So it's off to Megu, for "perfectly cooked Kobe beef" and a quick discussion of prospective balance sheets. "If I want to go with my girlfriend to St. Barth's for two weeks," Hank starts in, "she's not going to be left behind because she needs to write copy all day to make 500 bucks to pay her cable bill. A girl, if she's going out a lot with me, cannot be wearing the same thing all the time, so of course I'll buy her her Louboutins and Gucci handbags."
Of course. But Hank also offers a caveat that sticks oddly in Berliet's craw: "I don't want to feel like I'm paying for her company, though. The less she asks for, the more she gets." The fledgling sugar baby assents in principle, but holds back a glum judgment to herself: "It… struck me as hypocritical for a man to sign up to be a sugar daddy, put a dollar figure on his girlfriend budget, and then refuse to write checks."
But it seems far stranger for someone on the make, in what's billed as nothing more than robust, evolutionarily satisfying display of male resources, to be decrying hypocrisy, or any other moral failing. Indeed, shouldn't an aspiring sugar baby be gratified to have reeled in a prospect who doesn't "want to feel like I'm paying for the company"? Just a cursory survey of the types who do want to feel that way should kill any indignant charge of hypocrisy taking shape in the sugar-baby brainpan. Why, Rush Limbaugh was just married yesterday, for God's sake. And not to dwell on the most lurid sort of counterexample, but it was only last summer that Ryan Jenkins disqualified himself from the cast of "Megan Wants a Millionaire" in quite sobering fashion. All I'm saying is that a little genteel hypocrisy can itself serve some useful evolutionary purposes, in brute terms of individual and species survival.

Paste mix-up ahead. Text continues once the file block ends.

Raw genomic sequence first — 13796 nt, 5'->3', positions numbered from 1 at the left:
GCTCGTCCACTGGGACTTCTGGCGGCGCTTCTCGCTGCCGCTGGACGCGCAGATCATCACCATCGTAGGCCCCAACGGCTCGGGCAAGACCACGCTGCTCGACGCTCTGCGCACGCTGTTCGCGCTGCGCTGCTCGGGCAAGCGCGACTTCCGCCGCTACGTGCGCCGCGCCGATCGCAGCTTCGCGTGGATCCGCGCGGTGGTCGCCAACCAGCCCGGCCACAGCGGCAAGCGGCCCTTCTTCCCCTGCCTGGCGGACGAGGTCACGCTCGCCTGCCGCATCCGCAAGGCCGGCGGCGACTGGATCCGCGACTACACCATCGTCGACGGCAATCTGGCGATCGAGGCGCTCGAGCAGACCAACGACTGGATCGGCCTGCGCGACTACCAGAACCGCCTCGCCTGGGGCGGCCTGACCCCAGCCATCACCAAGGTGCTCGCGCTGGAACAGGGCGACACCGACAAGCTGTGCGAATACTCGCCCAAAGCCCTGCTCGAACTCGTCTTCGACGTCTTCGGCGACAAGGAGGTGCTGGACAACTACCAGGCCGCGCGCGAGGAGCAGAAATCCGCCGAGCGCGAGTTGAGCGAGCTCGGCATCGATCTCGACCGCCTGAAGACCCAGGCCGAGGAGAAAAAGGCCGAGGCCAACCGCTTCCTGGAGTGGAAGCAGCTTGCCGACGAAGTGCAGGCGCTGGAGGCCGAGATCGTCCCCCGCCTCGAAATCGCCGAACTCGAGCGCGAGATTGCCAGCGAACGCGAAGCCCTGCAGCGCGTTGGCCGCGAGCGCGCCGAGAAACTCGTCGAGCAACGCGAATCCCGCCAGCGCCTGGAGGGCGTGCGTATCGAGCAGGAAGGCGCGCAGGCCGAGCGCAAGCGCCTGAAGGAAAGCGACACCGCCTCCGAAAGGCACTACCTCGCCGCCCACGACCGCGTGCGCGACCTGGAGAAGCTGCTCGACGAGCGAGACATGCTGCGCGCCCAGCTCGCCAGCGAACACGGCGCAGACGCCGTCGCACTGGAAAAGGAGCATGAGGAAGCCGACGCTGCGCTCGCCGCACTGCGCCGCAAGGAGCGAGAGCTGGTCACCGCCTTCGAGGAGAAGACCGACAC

Not so for our Melanie, though. After a listless makeout session at Hank's lavish Manhattan spread, she bolts for the exit, deciding in fact that she "hated him": "no amount of gifts or pampering could compensate for dealing with so controlling a person."
The Hank encounter proved fairly typical of Berliet's Seeking Arrangement outings. At another meet-up at the Soho Grand bar, she learns that a guy she calls Darrell lied about his age, his appearance and his physique-so who knows if he was actually worth $50 to $100 million? The only live one turns out to be an older gent she calls Charlie, who graces her with a "token" date favor of an iPod on their first meeting, and offers a refreshingly candid account of his recourse to Seeking Arrangement: "I can't separate the fact that I have resources from who I am," he said. "It's part of me. And it's something I have to offer twentysomethings."